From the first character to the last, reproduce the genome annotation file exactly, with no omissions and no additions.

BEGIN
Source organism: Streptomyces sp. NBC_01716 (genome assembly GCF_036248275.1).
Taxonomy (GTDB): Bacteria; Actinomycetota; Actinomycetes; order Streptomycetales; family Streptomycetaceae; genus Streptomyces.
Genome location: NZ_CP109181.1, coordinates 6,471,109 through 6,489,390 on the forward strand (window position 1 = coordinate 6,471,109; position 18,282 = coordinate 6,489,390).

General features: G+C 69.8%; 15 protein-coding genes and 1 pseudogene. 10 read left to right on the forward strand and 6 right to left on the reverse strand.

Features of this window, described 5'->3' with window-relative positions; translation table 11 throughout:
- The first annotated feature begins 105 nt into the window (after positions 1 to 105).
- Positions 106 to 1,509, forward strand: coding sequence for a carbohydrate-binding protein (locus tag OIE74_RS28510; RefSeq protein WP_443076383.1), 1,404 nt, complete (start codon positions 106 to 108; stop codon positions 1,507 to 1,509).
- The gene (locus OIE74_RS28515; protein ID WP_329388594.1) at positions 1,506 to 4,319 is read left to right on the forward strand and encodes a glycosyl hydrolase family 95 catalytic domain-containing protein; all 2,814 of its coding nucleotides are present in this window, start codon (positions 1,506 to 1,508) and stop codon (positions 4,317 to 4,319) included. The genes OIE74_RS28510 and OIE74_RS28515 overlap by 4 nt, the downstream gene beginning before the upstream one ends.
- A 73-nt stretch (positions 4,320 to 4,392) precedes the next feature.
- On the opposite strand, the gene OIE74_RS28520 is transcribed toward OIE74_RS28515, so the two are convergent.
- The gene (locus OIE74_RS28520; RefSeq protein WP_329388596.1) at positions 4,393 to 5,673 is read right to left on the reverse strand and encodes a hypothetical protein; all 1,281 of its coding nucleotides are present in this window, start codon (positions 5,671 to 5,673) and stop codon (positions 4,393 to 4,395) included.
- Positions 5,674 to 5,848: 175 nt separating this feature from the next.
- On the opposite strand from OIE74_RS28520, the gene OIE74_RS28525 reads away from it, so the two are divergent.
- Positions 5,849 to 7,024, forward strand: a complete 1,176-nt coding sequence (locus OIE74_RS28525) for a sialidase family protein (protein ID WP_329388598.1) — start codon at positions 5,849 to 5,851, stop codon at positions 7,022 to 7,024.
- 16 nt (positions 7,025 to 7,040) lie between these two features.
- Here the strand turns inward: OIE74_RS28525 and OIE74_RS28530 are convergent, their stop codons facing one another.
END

Source organism: Streptomyces sp. NBC_01716 (genome assembly GCF_036248275.1).
Taxonomy (GTDB): Bacteria; Actinomycetota; Actinomycetes; order Streptomycetales; family Streptomycetaceae; genus Streptomyces.
Genome location: NZ_CP109181.1, coordinates 6,471,109 through 6,489,390 on the forward strand (window position 1 = coordinate 6,471,109; position 18,282 = coordinate 6,489,390).

General features: G+C 69.8%; 15 protein-coding genes and 1 pseudogene. 10 read left to right on the forward strand and 6 right to left on the reverse strand.

Features of this window, described 5'->3' with window-relative positions; translation table 11 throughout:
- The first annotated feature begins 105 nt into the window (after positions 1 to 105).
- Positions 106 to 1,509, forward strand: coding sequence for a carbohydrate-binding protein (locus tag OIE74_RS28510; RefSeq protein WP_443076383.1), 1,404 nt, complete (start codon positions 106 to 108; stop codon positions 1,507 to 1,509).
- The gene (locus OIE74_RS28515; protein ID WP_329388594.1) at positions 1,506 to 4,319 is read left to right on the forward strand and encodes a glycosyl hydrolase family 95 catalytic domain-containing protein; all 2,814 of its coding nucleotides are present in this window, start codon (positions 1,506 to 1,508) and stop codon (positions 4,317 to 4,319) included. The genes OIE74_RS28510 and OIE74_RS28515 overlap by 4 nt, the downstream gene beginning before the upstream one ends.
- A 73-nt stretch (positions 4,320 to 4,392) precedes the next feature.
- On the opposite strand, the gene OIE74_RS28520 is transcribed toward OIE74_RS28515, so the two are convergent.
- The gene (locus OIE74_RS28520; RefSeq protein WP_329388596.1) at positions 4,393 to 5,673 is read right to left on the reverse strand and encodes a hypothetical protein; all 1,281 of its coding nucleotides are present in this window, start codon (positions 5,671 to 5,673) and stop codon (positions 4,393 to 4,395) included.
- Positions 5,674 to 5,848: 175 nt separating this feature from the next.
- On the opposite strand from OIE74_RS28520, the gene OIE74_RS28525 reads away from it, so the two are divergent.
- Positions 5,849 to 7,024, forward strand: a complete 1,176-nt coding sequence (locus OIE74_RS28525) for a sialidase family protein (protein ID WP_329388598.1) — start codon at positions 5,849 to 5,851, stop codon at positions 7,022 to 7,024.
- 16 nt (positions 7,025 to 7,040) lie between these two features.
- Here the strand turns inward: OIE74_RS28525 and OIE74_RS28530 are convergent, their stop codons facing one another.